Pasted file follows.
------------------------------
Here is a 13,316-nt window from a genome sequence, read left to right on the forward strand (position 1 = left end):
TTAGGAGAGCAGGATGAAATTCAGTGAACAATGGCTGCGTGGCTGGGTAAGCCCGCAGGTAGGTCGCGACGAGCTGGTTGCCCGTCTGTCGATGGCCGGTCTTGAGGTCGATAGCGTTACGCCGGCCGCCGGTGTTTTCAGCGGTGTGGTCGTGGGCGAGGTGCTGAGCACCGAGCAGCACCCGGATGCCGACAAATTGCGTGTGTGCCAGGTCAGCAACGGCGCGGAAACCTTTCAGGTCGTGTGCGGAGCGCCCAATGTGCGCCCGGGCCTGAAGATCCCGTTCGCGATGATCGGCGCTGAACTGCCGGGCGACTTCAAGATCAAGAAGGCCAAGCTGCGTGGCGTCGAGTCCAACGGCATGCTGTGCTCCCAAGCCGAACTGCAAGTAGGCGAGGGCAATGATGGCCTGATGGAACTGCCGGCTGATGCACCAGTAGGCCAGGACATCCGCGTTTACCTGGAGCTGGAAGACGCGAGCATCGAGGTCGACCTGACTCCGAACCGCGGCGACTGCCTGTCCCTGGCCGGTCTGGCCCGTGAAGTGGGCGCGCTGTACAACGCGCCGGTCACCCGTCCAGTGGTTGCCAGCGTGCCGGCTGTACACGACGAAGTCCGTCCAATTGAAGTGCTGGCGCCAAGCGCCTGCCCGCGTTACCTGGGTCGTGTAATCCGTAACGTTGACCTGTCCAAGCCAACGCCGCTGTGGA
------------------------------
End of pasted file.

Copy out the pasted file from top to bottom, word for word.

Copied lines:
Here is a 13,316-nt window from a genome sequence, read left to right on the forward strand (position 1 = left end):
TTAGGAGAGCAGGATGAAATTCAGTGAACAATGGCTGCGTGGCTGGGTAAGCCCGCAGGTAGGTCGCGACGAGCTGGTTGCCCGTCTGTCGATGGCCGGTCTTGAGGTCGATAGCGTTACGCCGGCCGCCGGTGTTTTCAGCGGTGTGGTCGTGGGCGAGGTGCTGAGCACCGAGCAGCACCCGGATGCCGACAAATTGCGTGTGTGCCAGGTCAGCAACGGCGCGGAAACCTTTCAGGTCGTGTGCGGAGCGCCCAATGTGCGCCCGGGCCTGAAGATCCCGTTCGCGATGATCGGCGCTGAACTGCCGGGCGACTTCAAGATCAAGAAGGCCAAGCTGCGTGGCGTCGAGTCCAACGGCATGCTGTGCTCCCAAGCCGAACTGCAAGTAGGCGAGGGCAATGATGGCCTGATGGAACTGCCGGCTGATGCACCAGTAGGCCAGGACATCCGCGTTTACCTGGAGCTGGAAGACGCGAGCATCGAGGTCGACCTGACTCCGAACCGCGGCGACTGCCTGTCCCTGGCCGGTCTGGCCCGTGAAGTGGGCGCGCTGTACAACGCGCCGGTCACCCGTCCAGTGGTTGCCAGCGTGCCGGCTGTACACGACGAAGTCCGTCCAATTGAAGTGCTGGCGCCAAGCGCCTGCCCGCGTTACCTGGGTCGTGTAATCCGTAACGTTGACCTGTCCAAGCCAACGCCGCTGTGGA